On Mar 6, 5:19 pm, Brent Meeker <[EMAIL PROTECTED]> wrote:
> Tom Caylor wrote:
> >> A source that has given us the crusades and 9/11 as well as the sister's 
> >> of mercy.  No a very sufficient source if nobody can agree on what it 
> >> provides.
> > I don't like simply saying "That isn't so," but "nobody can agree on
> > what it provides", referring to the source of ultimate meaning,
> I was referring to the "sufficient source of *morality*".  Such a source 
> should be able to provide an unambiguous standard that is so clear everyone 
> agrees - if it existed.
> >is not
> > true.  In fact it's very remarkable the consistency, across all kinds
> > of cultures, the basic beliefs of truly normative morality, evidence
> > for their being a source which cannot be explained through closed
> > science alone.
> Why not?  Why isn't Darwin's or Scott Atran's or Richard Dawkin's a 
> *possible* explanation. And how is "God did it" an explanation of anything?  
> It's just a form of words so ambiguous as to be virtually empty.  "God" meant 
> different things to the crusaders and the 9/11 jihadists, to the Aztecs and 
> the Conquistadores, to the Nazi's and the Jews.  So just because they use the 
> same word doesn't mean they are referring to the same thing.

We've talked about this before.  Darwin cannot explain giving without
expecting to receive.  Actually that's true love.  Only some people
believe that God did that.  But many other people somehow see the
goodness of it.

> And there is nothing "closed" about science.  Science is perfectly open to 
> the existence of whatever you can demonstrate.  People have tried to show 
> that the God who answers prayers exists and they fail.  But they could have 
> succeeded; nothing about science prevented their success.  They failed 
> because there is no such God.
> > On your first sentence, it also can be said of science that a lot of
> > evil has come that wouldn't have come (at least in the forms it has)
> > if it weren't for advances of science.  And I'm not knocking down
> > science as being invalid in its own right.  I'm just making the point
> > that your statement does not address *root* cause any more than
> > blaming science.
> That's the same criticism that theists make of cosmogonies - and the reply is 
> the same; if God doesn't need a root cause and can just exist uncaused, then 
> why not the universe (or the multiverse).  Love and morality don't need a 
> "root cause" beyond the evolutionary advantages they bestow.
> >> Brent Meeker
> >> "Happiness is none the less true happiness because it must come to an end,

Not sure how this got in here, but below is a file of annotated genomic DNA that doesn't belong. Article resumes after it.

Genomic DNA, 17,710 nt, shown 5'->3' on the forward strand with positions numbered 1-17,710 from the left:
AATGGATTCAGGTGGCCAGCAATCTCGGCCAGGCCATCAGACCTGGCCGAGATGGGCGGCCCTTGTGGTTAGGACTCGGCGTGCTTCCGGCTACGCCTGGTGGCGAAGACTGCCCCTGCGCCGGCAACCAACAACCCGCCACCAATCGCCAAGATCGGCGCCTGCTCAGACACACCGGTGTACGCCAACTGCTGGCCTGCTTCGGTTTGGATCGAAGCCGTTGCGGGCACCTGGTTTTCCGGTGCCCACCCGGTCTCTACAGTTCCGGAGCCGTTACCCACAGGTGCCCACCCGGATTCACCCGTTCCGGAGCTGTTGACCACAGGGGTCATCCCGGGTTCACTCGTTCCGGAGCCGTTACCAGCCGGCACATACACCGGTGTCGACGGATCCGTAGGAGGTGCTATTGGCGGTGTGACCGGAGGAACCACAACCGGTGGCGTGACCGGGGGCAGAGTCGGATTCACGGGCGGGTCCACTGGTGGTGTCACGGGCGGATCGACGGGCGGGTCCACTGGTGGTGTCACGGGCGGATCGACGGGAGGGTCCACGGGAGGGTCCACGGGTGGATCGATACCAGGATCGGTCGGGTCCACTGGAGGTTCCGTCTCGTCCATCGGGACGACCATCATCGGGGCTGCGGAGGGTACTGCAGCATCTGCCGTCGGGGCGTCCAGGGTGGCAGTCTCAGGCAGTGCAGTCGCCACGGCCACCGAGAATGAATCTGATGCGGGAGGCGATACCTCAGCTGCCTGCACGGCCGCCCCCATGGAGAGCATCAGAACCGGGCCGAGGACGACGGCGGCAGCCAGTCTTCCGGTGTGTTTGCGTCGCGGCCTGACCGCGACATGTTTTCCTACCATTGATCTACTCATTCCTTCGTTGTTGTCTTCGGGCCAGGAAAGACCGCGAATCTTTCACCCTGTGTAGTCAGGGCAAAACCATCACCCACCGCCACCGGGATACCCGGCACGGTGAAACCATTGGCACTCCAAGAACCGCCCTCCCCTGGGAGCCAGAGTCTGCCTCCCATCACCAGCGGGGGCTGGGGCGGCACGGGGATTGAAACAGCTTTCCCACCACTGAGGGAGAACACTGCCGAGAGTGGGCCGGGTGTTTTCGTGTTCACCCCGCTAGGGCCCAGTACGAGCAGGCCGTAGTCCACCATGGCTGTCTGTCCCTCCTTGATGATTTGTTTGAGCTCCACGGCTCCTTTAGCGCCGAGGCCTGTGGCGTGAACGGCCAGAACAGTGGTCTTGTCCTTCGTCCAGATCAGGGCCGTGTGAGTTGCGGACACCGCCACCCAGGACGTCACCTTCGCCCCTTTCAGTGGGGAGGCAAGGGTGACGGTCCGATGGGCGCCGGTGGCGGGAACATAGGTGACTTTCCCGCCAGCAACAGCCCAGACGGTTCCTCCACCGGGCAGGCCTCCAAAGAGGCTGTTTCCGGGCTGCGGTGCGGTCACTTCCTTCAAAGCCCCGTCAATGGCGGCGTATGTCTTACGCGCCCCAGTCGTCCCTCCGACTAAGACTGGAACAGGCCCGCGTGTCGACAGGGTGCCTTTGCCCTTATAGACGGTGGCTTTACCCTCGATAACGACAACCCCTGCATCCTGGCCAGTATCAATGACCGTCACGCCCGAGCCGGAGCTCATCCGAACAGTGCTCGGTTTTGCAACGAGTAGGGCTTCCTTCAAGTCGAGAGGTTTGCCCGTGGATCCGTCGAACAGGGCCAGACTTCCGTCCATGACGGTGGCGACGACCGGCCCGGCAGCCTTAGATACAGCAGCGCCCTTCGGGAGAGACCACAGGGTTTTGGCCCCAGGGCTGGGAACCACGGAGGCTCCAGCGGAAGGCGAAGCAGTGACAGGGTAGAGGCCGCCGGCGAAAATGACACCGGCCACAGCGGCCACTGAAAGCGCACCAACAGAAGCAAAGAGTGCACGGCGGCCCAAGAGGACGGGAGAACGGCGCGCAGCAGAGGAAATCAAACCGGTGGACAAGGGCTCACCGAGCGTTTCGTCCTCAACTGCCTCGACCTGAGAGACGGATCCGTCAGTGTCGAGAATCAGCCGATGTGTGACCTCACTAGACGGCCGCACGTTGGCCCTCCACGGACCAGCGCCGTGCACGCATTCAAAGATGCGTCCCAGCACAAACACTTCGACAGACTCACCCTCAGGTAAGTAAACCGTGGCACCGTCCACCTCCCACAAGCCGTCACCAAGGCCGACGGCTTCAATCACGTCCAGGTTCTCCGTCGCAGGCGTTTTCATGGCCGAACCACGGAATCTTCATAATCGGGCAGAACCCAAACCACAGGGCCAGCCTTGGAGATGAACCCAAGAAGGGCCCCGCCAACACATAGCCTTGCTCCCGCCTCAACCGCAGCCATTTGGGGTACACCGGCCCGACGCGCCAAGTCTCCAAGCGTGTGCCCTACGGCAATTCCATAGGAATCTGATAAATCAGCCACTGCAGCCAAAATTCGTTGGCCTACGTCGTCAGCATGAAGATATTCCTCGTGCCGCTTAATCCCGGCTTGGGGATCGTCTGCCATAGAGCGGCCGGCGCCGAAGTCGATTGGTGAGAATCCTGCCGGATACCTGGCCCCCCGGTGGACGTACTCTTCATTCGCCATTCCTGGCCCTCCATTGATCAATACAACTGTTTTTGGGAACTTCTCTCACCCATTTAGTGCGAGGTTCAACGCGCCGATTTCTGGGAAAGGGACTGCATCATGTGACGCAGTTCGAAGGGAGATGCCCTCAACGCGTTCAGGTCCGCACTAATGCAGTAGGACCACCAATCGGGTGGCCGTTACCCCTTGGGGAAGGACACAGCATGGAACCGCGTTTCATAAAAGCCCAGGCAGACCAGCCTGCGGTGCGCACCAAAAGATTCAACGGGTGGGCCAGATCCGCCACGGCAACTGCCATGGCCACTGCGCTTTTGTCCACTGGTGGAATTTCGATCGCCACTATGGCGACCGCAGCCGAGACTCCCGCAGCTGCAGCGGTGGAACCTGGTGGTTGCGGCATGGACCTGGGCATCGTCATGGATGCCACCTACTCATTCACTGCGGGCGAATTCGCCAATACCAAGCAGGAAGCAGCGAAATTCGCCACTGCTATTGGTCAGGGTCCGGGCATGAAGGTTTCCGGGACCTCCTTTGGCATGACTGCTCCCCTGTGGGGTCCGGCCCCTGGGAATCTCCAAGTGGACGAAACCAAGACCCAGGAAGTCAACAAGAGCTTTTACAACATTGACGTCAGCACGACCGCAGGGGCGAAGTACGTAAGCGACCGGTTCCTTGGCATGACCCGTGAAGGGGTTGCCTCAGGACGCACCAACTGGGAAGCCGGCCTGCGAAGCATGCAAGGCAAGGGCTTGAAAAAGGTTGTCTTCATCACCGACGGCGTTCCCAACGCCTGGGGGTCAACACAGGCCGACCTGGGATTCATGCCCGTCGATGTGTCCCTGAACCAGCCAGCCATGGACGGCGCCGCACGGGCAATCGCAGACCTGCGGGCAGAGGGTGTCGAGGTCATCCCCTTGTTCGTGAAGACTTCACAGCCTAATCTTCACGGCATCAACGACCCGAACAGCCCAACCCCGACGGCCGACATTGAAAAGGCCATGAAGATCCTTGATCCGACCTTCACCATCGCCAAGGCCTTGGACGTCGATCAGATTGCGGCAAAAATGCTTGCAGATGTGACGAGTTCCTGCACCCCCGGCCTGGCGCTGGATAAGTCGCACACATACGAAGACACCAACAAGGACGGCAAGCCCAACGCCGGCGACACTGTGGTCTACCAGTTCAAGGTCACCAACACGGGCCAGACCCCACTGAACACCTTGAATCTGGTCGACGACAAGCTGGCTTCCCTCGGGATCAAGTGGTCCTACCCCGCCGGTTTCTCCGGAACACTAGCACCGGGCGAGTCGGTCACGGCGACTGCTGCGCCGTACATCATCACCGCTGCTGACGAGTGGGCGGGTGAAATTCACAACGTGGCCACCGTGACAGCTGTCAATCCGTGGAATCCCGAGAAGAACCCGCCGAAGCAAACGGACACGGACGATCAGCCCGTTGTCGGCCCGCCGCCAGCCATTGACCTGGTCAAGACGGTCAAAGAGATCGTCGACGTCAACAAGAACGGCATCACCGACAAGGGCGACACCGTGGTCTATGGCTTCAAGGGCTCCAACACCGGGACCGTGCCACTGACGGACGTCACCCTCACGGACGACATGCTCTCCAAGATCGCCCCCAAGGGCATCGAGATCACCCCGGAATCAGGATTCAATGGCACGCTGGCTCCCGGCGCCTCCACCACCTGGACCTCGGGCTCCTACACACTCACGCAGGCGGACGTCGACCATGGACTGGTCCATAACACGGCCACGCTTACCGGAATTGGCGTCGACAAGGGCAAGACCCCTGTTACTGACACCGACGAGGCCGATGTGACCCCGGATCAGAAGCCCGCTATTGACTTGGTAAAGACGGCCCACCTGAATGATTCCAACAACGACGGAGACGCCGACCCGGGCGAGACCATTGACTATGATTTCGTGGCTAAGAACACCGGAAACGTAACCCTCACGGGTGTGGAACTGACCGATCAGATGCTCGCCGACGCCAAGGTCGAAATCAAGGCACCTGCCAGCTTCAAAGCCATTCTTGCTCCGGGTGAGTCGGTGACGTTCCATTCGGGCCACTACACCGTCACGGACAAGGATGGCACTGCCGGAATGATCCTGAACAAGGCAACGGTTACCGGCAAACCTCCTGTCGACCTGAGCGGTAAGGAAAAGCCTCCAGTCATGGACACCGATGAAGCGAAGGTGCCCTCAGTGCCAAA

> >> nor do thought and love lose their value because they are not everlasting."
> >>         --- Bertrand Russell-
> > I agree with the Russell quote as it stands.  Unendingness is not what
> > gives meaning.  The source of meaning is not "living forever" in time
> > (contrary to the trans-humanists) but is timeless.  However, the quote
> > makes a bad assumption when it talks about losing value.  The real
> > problem is how there can be any true objective value to love in the
> > first place (other than the so-called "irrefutable" first person:
> > "It's all about me").
> Why should there be?  Values are relative to people.  Love is our word.  We 
> invented it to describe what we feel.  Having some Platonic form of LOVE out 
> there is superfluous.  You're just making up a requirement for "the really 
> real ding-an-sich" so that you can say God provides it.

Dealing with our differences would require dealing with the fact that
I am a moral realist (hence my appeal to the argument from morality),
and you are not.  It seems you are a non-cognitivist or emotivist.

Perhaps we should just acknowledge our different views of morality.
Of course, as a moral realist, I believe that non-cognitivism does not
give a sufficient basis for morality.  But of course you disagree.  If
you agreed with moral realism then you would have to deal with the
argument from morality.

But if, when we say "I love you" to someone, all we're talking about
is our feelings, then morally that is like a stock market bubble, all
froth and in danger of collapse, sooner or later.  I'm not saying that
the speaker doesn't feel something at the time he/she says it, or that
they don't have good intentions.  I'm saying "sooner or later".  There
is no foundation.

> Brent Meeker
> "The Christian religion is fundamentally opposed to everything I hold in 
> veneration- courage, clear thinking, honesty, fairness, and above all, love 
> of the truth."
>         --- H. L. Mencken

What in the world is this quote talking about?  Since I am a follower
of Jesus, I am not interested in religion, but I am interested in all
of those other things.


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